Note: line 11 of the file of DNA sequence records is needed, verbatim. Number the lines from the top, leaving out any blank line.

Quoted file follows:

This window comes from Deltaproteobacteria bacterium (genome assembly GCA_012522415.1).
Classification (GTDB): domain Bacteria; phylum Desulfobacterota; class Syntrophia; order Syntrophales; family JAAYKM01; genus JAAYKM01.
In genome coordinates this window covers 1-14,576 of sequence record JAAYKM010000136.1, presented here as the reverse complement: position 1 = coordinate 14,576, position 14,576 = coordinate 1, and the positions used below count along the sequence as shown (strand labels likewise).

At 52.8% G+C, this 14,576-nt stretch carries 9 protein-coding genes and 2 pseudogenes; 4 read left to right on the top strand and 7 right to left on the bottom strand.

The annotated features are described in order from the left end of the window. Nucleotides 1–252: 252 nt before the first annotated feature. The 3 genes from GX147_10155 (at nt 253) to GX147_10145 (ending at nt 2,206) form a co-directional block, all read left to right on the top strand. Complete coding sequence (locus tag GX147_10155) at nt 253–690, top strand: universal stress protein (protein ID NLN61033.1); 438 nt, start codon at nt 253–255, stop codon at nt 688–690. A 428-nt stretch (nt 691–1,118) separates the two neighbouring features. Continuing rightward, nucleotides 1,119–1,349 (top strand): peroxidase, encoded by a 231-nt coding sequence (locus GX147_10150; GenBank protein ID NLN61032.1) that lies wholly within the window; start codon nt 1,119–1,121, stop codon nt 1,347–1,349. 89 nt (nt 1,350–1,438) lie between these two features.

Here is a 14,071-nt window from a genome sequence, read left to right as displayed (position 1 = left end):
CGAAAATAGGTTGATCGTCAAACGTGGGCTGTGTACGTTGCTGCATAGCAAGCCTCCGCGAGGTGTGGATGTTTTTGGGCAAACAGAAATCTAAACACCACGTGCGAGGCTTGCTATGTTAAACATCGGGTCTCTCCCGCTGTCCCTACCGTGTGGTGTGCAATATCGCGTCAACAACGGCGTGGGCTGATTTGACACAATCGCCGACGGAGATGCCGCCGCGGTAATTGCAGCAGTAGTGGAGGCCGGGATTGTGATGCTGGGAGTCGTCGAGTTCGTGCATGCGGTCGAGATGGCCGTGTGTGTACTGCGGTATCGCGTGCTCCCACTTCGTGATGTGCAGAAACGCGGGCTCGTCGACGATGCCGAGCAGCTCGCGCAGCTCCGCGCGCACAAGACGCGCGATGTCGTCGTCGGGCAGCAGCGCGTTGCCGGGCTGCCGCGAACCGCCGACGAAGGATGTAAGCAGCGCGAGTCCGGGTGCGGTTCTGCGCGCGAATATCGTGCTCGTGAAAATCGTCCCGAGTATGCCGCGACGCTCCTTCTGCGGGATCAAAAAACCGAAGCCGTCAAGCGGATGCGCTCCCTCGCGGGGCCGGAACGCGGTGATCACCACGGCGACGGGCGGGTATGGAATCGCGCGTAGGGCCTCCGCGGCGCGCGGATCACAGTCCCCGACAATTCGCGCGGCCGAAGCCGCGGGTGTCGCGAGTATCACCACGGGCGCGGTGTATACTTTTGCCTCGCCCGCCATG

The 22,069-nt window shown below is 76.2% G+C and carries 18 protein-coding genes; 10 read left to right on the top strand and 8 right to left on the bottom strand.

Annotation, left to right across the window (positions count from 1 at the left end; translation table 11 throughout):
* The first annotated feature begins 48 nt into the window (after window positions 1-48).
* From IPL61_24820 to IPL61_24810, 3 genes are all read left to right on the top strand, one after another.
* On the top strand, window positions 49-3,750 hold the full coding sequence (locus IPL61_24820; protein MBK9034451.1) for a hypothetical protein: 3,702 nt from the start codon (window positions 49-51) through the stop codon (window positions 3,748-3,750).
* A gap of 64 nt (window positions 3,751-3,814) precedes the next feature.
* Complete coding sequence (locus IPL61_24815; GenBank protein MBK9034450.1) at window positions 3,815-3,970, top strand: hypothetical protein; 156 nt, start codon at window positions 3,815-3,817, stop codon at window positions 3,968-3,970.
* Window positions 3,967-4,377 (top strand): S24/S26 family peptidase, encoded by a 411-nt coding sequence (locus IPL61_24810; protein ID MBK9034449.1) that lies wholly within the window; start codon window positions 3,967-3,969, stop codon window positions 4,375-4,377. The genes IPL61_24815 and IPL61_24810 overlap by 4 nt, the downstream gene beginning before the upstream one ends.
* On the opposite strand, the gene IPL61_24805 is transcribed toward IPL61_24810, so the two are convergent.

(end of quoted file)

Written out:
* From IPL61_24820 to IPL61_24810, 3 genes are all read left to right on the top strand, one after another.